Let’s rethink how we work in fragile states

Let’s rethink how we work in fragile states

Children fishing in the Marshall Islands, one of 9 ADB developing member countries listed as fragile.

By Patrick Safran

The OECD has finally acknowledged the diversity of risks and vulnerabilities that lead to fragility. ADB’s own proposed fragility index considers fragility as a complex and multidimensional issue.

“Without addressing fragility we cannot achieve sustained development progress.” This statement was made recently by Dr. Rui Maria de Araújo, Prime Minister of Timor-Leste, one of several countries in Asia and the Pacific where development progress has traditionally been hampered by fragile and conflict-affected situations. In fragile states such as Timor-Leste, which gained its independence in 2002, achieving development gains is particularly challenging due to weak institutions, political instability or long exposure to internal conflict, and vulnerability to economic shocks or climate change in the form of natural disasters. When we think of states affected by conflict and fragility, though, we tend to think that the latter is a mere consequence of the former. But that is not true at all, as was discussed in a joint ADB-The Asia Foundation workshop on fragility recently held in Bangkok. For instance, most of Asia’s subnational armed conflicts—many of which have been running for generations—take place in generally stable, middle-income countries, with relatively strong governments, regular elections, and capable security forces. This demonstrates that large-scale, armed violence can occur and endure in strong states as well as weak ones, and presents development organizations with a distinct set of challenges that demand a new way of thinking about fragility in the post-2015 Sustainable Development Goals (SDGs) era. The OECD has long recognized this, and a few months ago came up with a new tool for assessing fragility that is more comprehensive than the traditional single categorization of “fragile states,” and finally acknowledges the diversity of risks and vulnerabilities that lead to fragility. The tool helps identifying “fragile” countries as those highly prone to five dimensions of risk and vulnerability linked to fragility, and asks how these will affect the chances of meeting the new Sustainable Development Goals: (i) violence; (ii) access to justice; (iii) effective, accountable, and inclusive institutions; (iv) economic foundations; and (v) capacity to adapt to social, economic, and environmental shocks and disasters. The fragility index developed by ADB is in line with the OECD tool and considers fragility as a complex and multidimensional issue with four core dimensions (economic; state; security and peace; and conflict and justice) and two additional dimensions (environment and world risk) to incorporate environmental and climate change aspects. Cycle of fragility. ADB currently identifies 9 countries (Afghanistan, Kiribati, Marshall Islands, Federated States of Micronesia, Myanmar, Nauru, Solomon Islands, Timor-Leste, and Tuvalu) as fragile based on country performance assessment scores. Papua New Guinea (PNG) and Vanuatu are not listed, but both countries present dimensions of fragility, so a fragility-sensitive approach should be applied to all development projects there. The proposed fragility index could serve as a guide for achieving more impact with development in these countries, always taking into account the nature and degree of fragility reflected in the index. The guide also draws from lessons we’ve learned on how to do development work in fragile and conflict-affected situations:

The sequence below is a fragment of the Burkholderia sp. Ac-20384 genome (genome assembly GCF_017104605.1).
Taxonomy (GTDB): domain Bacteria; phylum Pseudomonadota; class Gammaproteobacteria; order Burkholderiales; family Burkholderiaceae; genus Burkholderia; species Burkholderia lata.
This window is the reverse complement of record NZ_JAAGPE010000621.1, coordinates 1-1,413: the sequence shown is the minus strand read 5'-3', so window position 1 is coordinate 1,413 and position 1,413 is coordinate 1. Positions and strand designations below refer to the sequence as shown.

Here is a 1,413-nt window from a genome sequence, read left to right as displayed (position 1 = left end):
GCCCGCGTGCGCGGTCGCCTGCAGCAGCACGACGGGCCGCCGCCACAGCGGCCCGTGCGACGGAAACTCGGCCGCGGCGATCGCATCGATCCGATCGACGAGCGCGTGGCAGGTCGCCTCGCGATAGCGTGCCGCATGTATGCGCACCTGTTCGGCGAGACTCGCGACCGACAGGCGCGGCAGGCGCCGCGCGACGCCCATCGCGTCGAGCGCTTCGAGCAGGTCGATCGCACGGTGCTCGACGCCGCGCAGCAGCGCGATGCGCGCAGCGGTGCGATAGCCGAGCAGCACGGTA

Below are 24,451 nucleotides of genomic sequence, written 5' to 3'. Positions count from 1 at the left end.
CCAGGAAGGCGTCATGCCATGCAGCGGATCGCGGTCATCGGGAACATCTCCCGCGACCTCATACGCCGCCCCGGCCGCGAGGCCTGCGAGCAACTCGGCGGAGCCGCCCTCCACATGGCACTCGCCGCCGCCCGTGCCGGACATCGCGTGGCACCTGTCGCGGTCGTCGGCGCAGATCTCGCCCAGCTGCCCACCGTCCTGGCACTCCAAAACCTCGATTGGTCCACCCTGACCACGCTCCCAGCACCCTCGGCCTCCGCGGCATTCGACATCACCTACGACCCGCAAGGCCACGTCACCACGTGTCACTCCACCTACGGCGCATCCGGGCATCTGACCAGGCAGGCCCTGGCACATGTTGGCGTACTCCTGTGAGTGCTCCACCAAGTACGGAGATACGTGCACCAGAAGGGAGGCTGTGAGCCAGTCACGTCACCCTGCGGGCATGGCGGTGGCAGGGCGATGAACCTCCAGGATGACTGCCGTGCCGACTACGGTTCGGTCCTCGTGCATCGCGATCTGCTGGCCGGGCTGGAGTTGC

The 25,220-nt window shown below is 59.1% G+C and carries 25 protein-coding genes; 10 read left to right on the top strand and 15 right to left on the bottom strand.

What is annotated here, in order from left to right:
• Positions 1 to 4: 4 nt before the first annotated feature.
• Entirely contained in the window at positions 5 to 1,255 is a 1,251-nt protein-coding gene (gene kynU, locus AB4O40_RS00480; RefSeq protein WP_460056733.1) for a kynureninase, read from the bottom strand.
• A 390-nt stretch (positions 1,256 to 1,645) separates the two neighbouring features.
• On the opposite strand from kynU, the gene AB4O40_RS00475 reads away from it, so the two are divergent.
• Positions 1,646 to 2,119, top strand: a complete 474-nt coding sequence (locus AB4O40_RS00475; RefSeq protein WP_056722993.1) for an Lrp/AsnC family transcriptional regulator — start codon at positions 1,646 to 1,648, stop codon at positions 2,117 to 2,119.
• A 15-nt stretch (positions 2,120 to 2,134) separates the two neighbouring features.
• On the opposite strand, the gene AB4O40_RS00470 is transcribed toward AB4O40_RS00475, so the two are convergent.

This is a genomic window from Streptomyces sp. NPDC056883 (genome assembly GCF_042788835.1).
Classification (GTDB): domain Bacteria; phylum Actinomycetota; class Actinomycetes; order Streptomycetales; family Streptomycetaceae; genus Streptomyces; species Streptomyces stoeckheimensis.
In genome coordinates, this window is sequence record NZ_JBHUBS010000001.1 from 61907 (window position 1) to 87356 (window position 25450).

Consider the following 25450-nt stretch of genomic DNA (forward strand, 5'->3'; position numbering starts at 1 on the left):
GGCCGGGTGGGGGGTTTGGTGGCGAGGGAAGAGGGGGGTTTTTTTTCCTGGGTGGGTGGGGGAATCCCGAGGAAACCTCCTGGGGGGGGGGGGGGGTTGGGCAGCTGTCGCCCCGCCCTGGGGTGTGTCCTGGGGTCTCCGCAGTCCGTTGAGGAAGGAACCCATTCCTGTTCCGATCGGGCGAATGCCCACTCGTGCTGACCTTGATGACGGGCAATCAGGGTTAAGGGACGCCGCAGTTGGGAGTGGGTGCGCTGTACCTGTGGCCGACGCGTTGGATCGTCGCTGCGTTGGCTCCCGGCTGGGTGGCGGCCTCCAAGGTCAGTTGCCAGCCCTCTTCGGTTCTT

1. Make the right call. Fragility assessments are typically viewed as added burden to project design and implementation, but if they are done properly, these evaluations can help shape the program and enhance impact. Fragility assessments were introduced in ADB's 2016-20 Country Partnership Strategy for PNG.
  2. Identify fragility at an early stage. Early recognition of fragility, its drivers and causal factors, and adapting the project to that specific context helps allocate resources better, and avoids many potential problems later on. In Afghanistan, we have learned for instance that resettlement plans in road projects are best prepared and implemented with the close participation of communities and affected persons in a seamless process, immediately after funding approval.
  3. Apply a context-sensitive approach. Understand dimensions of fragility in the local context and incorporate them at the concept stage before project design, and keep those dimensions in mind during the implementation phase to prevent operational risks that may result from ignoring local fragility dynamics and how they interact with societies, institutional cultures, structures, and systems. ADB's conflict-sensitive approach piloted in Nepal has shown promising results.

Our experience in fragile and conflict-affected situations shows that the nature of fragility evolves over time, and so our understanding of fragility must evolve, too, by taking the specific local context as the starting point through fragility assessments. These evaluations should be taken much more seriously than before, and must involve all stakeholders, including non-state actors. This shift in mindset is long overdue, and we hope others within the development community will join is in our resolve to achieve much more impact for our programs in countries affected by conflict and fragility, the ones most in need of our assistance.